Is the human cloning actually possible?
Human cloning is a controversial idea. Purely for the fact that the process is seen as unethical. Many of these views have religious origins and come down to the fundamental idea that the practice of human cloning is the practice of playing God. These views have prevented the practice of cloning a human. In the Year 2015, around 70 countries had banned human cloning. So how do we know if human cloning is possible if it’s next to impossible to test? That’s exactly what we are going to talk about right now. Human cloning is the creation of a genetically identical copy of a human or an artificial human. The process involves reproducing human cells and tissue. Researchers successfully cloned a frog in the 1950s but the process of human cloning has been a heated topic of debate since the 1960s.
Joshua Lederberg an advocate for human cloning and genetic engineering published an article in the American Naturalist in 1966. He also published it again in the Washington Post in 1967. This article caused a heated debate between Lederberg, a Nobel Prize-winning geneticist and Leon Kass, a conservative bioethicist. Leon Kass at the time believed that program reproduction of men will in fact to humanize him. A sheep named Dolly was successfully cloned in 1996 by somatic cell nuclear transfer making it the first mammal to be successfully cloned. After this happened, it was only natural for the idea of human cloning to be discussed. Several nations made the process of human cloning illegal when at the same time scientists were promising to successfully create a human clone in the next few years.
Since the 1950s, researchers have been able to clone mice, cats, goats, rabbits, sheep, pigs and cows. However, with each of these cases, there were problems. Cloning a mouse and cloning a human are two very different things. But the first step in that direction would be to clone a primate. Researchers had infinite examples from Mice to work with. But the process of attaining a primate egg to the purpose of cloning is difficult. Such samples are hard to come by. The efforts to clone primates have failed.
Cloning a mouse involves taking the nucleus of an egg and inserting it into another. When this is being done, proteins that are necessary to help cells divide are also removed. For mice, this is not a problem because the embryo is able to make those proteins again. But primates are not able to do this. This could be attributed to why efforts to clone a primate have failed. In addition to that problem, cloning animals also resulted in those animals having genetic abnormalities. This is because the clone only has one parent instead of two.
These abnormalities would result in embryos not getting implanted inside a uterus and occasionally the fetus would abort without warning or the animal would die shortly after being born. Because of the extremely high rate of death and the developmental abnormalities, the process of human cloning is seen as unethical. Despite all of this, the benefits of human cloning if successful would be substantial.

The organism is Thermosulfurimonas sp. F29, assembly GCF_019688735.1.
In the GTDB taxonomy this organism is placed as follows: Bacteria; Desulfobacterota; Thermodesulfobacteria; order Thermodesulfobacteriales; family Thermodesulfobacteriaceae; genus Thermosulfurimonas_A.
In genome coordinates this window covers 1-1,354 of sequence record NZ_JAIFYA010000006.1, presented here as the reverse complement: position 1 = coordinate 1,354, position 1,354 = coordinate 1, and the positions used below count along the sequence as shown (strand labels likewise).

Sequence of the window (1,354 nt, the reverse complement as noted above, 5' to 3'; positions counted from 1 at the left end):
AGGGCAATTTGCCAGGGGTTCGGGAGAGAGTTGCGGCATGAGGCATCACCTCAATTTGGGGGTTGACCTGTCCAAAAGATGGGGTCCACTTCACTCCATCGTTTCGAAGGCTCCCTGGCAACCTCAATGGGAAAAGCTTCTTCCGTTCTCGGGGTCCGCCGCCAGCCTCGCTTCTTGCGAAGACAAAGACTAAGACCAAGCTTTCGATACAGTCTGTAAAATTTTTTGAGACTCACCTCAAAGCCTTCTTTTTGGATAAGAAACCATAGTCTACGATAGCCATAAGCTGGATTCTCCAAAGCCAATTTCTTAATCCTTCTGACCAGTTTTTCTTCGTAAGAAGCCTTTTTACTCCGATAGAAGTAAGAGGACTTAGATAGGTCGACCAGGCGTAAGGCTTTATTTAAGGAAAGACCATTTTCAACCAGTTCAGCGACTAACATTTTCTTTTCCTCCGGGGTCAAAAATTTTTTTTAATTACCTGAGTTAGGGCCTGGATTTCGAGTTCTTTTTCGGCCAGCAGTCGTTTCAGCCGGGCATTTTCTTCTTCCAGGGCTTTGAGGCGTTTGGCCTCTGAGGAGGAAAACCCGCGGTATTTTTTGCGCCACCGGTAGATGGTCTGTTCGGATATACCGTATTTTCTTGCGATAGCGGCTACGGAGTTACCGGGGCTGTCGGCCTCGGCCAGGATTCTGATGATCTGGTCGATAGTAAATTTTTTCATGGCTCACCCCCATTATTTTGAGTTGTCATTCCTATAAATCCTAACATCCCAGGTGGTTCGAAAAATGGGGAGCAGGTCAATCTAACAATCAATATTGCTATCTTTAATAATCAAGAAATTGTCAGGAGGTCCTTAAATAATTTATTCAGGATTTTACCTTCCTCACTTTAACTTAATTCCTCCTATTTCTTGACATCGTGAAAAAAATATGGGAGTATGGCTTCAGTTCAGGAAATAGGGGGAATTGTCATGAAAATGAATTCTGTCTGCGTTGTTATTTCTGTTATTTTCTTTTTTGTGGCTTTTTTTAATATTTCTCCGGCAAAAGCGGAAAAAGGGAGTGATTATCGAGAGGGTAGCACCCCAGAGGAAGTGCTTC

Stem cell therapy.
Stem cell therapy, for example, is the use of stem cells to treat or prevent a disease or condition. Regenerative medicine could be used to create organs for transplantation. Those artificial organs would reduce the risk of organ transplant rejection by the recipient’s body because they were created using their own genetic materials rather than the genetic material of a donor. The regenerative medicine is not currently in clinical use. It’s heavily researched for its potential. As it stands right now, only one type of stem cell therapy, bone marrow transplantation, is in clinical use. As it stands right now, no record of a human clone exists. Even though it may be possible, it’s unlikely that it will ever happen because of the ethical implications.
The death rate of cloning is so high.
Only one in every 100 attempts result in a living animal. When those animals do successfully survive, they experience poor health. On an international level, human cloning is not allowed. The United Nations General Assembly banned all forms of human cloning in 2005.
As it stands right now, only ten states in America allow human embryos to be created but ban the embryo from maturing fully. A Chinese company named Boyalife Group, claims to have the technology to clone human and it’s currently building a massive animal cloning facility. But they have restrained from the practice of cloning humans because they fear the public backlash. As it stands, there is no reason beneficial enough to change the public outlook toward human cloning. Boyalife plans to use the facility for the purpose of cloning animal commercially for livestock or pets. So, is human cloning possible? Theoretically yes, it is, but to this day no records of a fully developed human clone exist. Even though it may be possible, it is unlikely that it will ever happen because of the ethical implications.